Adware firm Direct Revenue is having a bad week. The firm, who has one of the worse reputations among adware firms (none of whom have a particularly good reputation, of course), not only ended up laying off a number of employees, but also has experienced a setback in the class action lawsuit against it. Direct Revenue tried to have the lawsuit dismissed by claiming that everyone who had their software obviously agreed to it by clicking through the EULA. While even that is questionable based on some of the company's past actions, the judge clearly didn't buy the whole EULA argument and has allowed the case to move forward. Even better, the judge made it clear that the claim that adware ads aren't a burden since users can just click to close them isn't a legitimate line of arguing either: "This argument ignores the reality of computer and Internet use, and plaintiff's allegation that part of the injury is the cumulative harm caused by the volume and frequency of the advertisements. The fact that a computer user has the ability to close each pop-up advertisement as it appears does not necessarily mitigate the damages alleged by plaintiff, which include wasted time, computer security breaches, lost productivity, and additional burdens on the computer's memory and display capabilities." It's also worth noting that the judge allowed the case to not only include Direct Revenue, but also advertising firms that send ads through Direct Revenue. The ad firms tried to get out of the case by saying they just serve ads, but the judge makes it clear that they knew they were serving ads through Direct Revenue's "spyware" (the judge repeatedly refers to the software as spyware), knowing that such ads would pop up and potentially interfere with the computer user. Should be an interesting case to follow.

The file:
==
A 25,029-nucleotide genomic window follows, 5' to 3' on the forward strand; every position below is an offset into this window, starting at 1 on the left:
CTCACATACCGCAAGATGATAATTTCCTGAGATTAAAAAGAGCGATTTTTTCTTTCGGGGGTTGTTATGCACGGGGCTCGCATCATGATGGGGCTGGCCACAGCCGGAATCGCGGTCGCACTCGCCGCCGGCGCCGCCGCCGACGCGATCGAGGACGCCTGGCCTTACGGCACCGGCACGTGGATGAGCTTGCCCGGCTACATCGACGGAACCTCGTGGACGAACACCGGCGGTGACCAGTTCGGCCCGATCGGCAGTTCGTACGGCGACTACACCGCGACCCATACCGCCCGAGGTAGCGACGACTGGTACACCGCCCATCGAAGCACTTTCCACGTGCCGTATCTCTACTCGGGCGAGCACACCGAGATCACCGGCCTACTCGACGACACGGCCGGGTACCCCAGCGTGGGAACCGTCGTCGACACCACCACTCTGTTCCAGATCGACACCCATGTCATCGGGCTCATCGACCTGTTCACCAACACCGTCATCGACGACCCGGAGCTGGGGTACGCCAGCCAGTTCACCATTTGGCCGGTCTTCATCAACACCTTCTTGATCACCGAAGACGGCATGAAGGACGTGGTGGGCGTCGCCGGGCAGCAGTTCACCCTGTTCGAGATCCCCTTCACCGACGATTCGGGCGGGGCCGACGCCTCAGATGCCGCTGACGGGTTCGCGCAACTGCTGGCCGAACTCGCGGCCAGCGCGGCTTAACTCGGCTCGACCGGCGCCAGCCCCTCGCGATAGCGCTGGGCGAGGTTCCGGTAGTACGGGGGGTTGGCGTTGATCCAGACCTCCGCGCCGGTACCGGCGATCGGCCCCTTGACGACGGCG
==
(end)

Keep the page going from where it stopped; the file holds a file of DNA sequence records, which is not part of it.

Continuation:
If you liked this post, you may also be interested in...
- More Schools Reconsidering Zero Tolerance Policies And On-Campus Law Enforcement
- Case Over No-Fly List Takes Bizarre Turn As Gov't Puts Witness On No Fly List, Then Denies Having Done So
- Dallas Police Rule Change Gives Officers 72 Hours To Get Their Stories Straight After Shooting Citizens
- Canadian Government Rolls Out National Cyberbullying Legislation And, No Surprise, It's Problematic
- Lawyer For Cop Charged In Beating Death Of Homeless Man Claims Officer Didn't Use ENOUGH Force